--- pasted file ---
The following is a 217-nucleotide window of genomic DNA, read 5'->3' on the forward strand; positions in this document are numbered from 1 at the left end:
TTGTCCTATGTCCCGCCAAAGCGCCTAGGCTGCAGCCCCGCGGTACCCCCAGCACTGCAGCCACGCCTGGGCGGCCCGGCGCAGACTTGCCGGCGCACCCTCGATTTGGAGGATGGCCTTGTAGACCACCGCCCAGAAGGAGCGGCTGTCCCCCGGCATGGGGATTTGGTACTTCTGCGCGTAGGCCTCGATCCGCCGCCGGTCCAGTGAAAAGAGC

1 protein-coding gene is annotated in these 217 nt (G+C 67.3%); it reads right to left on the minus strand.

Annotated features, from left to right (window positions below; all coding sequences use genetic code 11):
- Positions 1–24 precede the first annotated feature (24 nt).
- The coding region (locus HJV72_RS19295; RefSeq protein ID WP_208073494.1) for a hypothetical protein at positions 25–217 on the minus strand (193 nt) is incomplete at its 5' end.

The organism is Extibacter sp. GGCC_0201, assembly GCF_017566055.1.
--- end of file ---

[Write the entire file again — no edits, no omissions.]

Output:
The following is a 217-nucleotide window of genomic DNA, read 5'->3' on the forward strand; positions in this document are numbered from 1 at the left end:
TTGTCCTATGTCCCGCCAAAGCGCCTAGGCTGCAGCCCCGCGGTACCCCCAGCACTGCAGCCACGCCTGGGCGGCCCGGCGCAGACTTGCCGGCGCACCCTCGATTTGGAGGATGGCCTTGTAGACCACCGCCCAGAAGGAGCGGCTGTCCCCCGGCATGGGGATTTGGTACTTCTGCGCGTAGGCCTCGATCCGCCGCCGGTCCAGTGAAAAGAGC

1 protein-coding gene is annotated in these 217 nt (G+C 67.3%); it reads right to left on the minus strand.

Annotated features, from left to right (window positions below; all coding sequences use genetic code 11):
- Positions 1–24 precede the first annotated feature (24 nt).
- The coding region (locus HJV72_RS19295; RefSeq protein ID WP_208073494.1) for a hypothetical protein at positions 25–217 on the minus strand (193 nt) is incomplete at its 5' end.

The organism is Extibacter sp. GGCC_0201, assembly GCF_017566055.1.